Faculty Mentor: Lee Ann Riccardi
Student: Emily Conforto
The focus of this MUSE project was to examine imperial portraiture on Roman provincial coins between the years of 235-270 CE. During this time, the empire faced political turmoil and had many rulers who led for short periods of time. New coins were minted each time a new ruler assumed the throne. Bronze coins were specifically chosen for the study because they were common, and many examples exist. Unlike precious metals, bronze coins were minted in local cities all over the empire. This allowed for thousands of samples to be available for study.
The imperial portrait was a means of propaganda for the empire. The portrait of the emperor in various media was displayed in public places. Therefore, there were strict guidelines to ensure the emperor was portrayed a certain way. The imperial portrait would have distinct characteristics making it immediately recognizable by all citizens. This project studied a variety of portraits on Roman provincial coins, and compared them to the official imperial portrait types.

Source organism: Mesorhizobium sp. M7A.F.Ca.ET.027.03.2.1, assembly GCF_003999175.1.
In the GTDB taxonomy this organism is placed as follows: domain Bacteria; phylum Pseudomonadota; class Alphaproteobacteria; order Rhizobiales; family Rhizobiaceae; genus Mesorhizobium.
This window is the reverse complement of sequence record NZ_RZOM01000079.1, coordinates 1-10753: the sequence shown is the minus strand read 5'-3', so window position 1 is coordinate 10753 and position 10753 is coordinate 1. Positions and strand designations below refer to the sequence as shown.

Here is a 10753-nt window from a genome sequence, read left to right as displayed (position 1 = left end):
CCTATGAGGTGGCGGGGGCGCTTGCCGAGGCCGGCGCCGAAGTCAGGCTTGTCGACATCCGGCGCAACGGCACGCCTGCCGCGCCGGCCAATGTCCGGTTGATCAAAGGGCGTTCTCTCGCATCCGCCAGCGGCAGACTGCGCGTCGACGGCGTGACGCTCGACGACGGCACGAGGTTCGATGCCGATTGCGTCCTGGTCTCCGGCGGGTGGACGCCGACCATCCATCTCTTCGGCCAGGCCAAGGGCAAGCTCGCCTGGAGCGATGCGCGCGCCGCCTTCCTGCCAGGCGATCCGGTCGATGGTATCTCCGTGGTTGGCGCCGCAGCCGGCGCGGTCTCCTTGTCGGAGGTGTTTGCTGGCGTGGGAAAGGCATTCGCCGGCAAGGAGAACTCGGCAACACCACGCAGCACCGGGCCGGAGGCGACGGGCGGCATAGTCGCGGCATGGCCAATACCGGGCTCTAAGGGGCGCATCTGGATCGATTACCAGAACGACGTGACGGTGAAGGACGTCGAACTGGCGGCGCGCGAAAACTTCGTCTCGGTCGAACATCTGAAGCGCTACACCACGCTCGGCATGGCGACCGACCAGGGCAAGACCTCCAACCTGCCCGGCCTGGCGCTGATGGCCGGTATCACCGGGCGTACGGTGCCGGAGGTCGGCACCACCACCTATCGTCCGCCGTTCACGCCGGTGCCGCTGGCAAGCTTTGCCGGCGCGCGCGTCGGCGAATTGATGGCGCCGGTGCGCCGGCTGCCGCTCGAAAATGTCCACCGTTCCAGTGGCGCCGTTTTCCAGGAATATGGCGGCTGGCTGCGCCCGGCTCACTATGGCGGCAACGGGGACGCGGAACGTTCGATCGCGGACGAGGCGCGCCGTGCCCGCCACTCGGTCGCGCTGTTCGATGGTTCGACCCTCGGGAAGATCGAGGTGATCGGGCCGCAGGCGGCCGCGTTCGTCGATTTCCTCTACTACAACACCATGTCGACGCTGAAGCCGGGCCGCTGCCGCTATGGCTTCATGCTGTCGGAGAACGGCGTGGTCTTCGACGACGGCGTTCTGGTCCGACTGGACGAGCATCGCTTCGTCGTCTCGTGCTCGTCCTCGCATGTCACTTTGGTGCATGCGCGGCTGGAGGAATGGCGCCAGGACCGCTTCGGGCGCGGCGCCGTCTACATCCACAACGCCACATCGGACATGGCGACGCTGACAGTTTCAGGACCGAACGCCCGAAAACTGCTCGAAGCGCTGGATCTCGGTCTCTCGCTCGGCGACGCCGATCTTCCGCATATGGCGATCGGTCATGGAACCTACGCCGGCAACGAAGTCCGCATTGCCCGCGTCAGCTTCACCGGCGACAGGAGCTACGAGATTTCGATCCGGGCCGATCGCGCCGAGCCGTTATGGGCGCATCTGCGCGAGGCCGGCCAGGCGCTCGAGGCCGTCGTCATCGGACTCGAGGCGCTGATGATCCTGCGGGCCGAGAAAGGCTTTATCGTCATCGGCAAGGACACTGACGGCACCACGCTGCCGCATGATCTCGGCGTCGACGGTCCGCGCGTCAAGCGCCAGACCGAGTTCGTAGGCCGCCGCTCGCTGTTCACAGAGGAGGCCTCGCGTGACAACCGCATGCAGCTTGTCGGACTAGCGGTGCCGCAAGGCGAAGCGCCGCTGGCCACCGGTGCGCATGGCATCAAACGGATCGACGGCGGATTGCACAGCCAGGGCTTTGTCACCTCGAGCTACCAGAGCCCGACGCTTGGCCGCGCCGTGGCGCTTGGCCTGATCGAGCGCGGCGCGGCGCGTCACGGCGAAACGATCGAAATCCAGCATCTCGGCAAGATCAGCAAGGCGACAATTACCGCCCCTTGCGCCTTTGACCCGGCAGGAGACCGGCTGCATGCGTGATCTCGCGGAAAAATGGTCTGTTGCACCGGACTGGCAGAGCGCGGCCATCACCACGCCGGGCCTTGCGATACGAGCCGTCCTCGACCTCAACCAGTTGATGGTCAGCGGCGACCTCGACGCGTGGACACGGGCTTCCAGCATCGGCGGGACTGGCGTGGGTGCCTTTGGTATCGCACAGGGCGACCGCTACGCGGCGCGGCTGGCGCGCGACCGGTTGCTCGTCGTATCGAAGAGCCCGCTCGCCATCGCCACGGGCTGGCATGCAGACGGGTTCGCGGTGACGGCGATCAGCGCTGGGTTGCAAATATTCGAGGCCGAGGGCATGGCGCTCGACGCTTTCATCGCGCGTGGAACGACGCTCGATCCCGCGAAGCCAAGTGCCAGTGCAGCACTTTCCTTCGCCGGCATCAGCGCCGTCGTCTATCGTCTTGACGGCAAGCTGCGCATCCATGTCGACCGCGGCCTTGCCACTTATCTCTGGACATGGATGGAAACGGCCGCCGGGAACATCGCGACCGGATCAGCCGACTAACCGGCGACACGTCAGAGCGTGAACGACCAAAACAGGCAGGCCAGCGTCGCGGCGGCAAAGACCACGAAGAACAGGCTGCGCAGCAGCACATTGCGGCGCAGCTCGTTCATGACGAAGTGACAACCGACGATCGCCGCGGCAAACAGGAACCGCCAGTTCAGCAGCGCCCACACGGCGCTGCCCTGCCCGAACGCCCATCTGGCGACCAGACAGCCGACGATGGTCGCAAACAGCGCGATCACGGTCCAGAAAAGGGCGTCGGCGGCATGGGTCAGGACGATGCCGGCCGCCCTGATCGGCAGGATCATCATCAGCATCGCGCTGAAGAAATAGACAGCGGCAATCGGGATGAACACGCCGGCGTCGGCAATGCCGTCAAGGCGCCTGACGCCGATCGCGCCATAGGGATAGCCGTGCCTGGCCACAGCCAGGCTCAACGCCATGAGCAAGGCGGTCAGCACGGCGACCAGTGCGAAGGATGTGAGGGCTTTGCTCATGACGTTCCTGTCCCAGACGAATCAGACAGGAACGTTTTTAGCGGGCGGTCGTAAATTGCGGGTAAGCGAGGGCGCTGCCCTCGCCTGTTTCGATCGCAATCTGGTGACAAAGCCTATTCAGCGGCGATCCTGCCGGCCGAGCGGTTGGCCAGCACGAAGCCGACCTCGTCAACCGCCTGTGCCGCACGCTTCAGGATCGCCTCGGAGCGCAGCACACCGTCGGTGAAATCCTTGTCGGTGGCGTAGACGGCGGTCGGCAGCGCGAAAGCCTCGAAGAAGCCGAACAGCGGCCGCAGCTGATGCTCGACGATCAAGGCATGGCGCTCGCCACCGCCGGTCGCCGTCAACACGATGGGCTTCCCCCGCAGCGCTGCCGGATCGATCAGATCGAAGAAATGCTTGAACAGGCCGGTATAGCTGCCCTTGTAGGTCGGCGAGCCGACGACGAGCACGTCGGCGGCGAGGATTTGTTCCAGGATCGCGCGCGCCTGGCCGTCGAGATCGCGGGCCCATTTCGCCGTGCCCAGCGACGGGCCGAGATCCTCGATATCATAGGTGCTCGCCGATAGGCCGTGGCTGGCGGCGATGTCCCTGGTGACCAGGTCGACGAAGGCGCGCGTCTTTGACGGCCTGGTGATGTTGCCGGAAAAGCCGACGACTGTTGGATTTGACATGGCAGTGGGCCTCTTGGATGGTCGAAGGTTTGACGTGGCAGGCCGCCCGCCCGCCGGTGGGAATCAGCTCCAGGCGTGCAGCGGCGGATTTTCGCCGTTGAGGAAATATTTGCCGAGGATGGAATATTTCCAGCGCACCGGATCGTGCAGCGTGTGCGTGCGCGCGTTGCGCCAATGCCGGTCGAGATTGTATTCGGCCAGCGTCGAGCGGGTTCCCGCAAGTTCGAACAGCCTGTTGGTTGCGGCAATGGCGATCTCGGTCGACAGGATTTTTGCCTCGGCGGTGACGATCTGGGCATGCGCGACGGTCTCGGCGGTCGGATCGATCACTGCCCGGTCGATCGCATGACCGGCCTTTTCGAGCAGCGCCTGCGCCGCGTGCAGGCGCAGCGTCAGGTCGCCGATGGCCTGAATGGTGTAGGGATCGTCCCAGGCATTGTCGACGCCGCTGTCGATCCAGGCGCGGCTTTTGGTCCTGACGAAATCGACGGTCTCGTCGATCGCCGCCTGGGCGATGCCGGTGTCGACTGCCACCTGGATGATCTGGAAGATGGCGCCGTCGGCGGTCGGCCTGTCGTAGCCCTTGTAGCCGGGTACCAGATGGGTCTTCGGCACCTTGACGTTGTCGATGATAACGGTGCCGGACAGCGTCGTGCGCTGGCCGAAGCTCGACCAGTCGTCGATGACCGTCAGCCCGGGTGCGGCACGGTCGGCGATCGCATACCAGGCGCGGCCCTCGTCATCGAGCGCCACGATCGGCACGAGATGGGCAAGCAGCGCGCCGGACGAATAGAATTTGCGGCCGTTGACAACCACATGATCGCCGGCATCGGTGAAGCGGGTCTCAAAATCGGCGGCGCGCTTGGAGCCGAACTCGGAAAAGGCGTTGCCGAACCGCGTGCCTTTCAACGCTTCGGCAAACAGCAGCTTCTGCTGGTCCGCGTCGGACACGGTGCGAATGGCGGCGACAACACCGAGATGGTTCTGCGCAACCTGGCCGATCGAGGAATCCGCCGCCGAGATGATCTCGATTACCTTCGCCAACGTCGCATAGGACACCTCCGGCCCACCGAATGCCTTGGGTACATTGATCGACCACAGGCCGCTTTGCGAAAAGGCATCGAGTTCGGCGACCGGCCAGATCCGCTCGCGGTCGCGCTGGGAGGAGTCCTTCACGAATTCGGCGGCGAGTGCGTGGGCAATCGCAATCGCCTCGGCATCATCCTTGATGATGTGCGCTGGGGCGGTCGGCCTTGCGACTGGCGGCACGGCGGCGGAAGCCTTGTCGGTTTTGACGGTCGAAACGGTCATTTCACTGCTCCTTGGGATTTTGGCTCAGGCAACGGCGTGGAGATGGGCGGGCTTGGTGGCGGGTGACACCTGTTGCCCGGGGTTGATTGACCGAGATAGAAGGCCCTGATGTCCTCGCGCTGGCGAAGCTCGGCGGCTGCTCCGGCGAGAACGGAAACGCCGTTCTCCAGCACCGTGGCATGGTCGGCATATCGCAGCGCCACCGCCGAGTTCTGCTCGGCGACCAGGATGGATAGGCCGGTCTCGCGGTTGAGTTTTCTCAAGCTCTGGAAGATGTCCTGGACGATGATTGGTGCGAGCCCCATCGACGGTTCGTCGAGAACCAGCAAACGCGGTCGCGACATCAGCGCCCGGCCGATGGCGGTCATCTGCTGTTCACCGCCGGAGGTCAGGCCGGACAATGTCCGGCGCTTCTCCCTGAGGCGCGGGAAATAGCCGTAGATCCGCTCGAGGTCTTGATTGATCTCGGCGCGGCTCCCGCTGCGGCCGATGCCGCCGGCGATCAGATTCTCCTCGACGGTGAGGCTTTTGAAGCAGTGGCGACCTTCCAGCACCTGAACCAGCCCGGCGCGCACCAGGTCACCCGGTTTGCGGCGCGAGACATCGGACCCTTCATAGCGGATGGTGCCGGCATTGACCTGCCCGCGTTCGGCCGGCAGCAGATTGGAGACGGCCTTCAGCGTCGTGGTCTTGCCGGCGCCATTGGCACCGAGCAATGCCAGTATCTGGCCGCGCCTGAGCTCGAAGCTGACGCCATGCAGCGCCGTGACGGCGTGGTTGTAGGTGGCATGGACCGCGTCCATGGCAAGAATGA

Traditional scholarship often assumes that the image of the emperor in the Roman provinces was highly regulated. However, by examining the portraiture on provincial coins, it becomes evident that most cities did not adhere to the official portrait image. This project therefore disproves the traditional theory by exposing the wide variety of imperial portraiture on provincial coins. Many of the portraits in the provinces barely resemble the official versions. After examining the results of this study, it becomes evident that the guidelines for the imperial portrait were only loosely followed in the many of the Roman provinces and there was far more local input than expected. Another interesting result of this study is that certain cities employed the same artisans to mint their coins, evident through the matching obverses of various coins from different cities.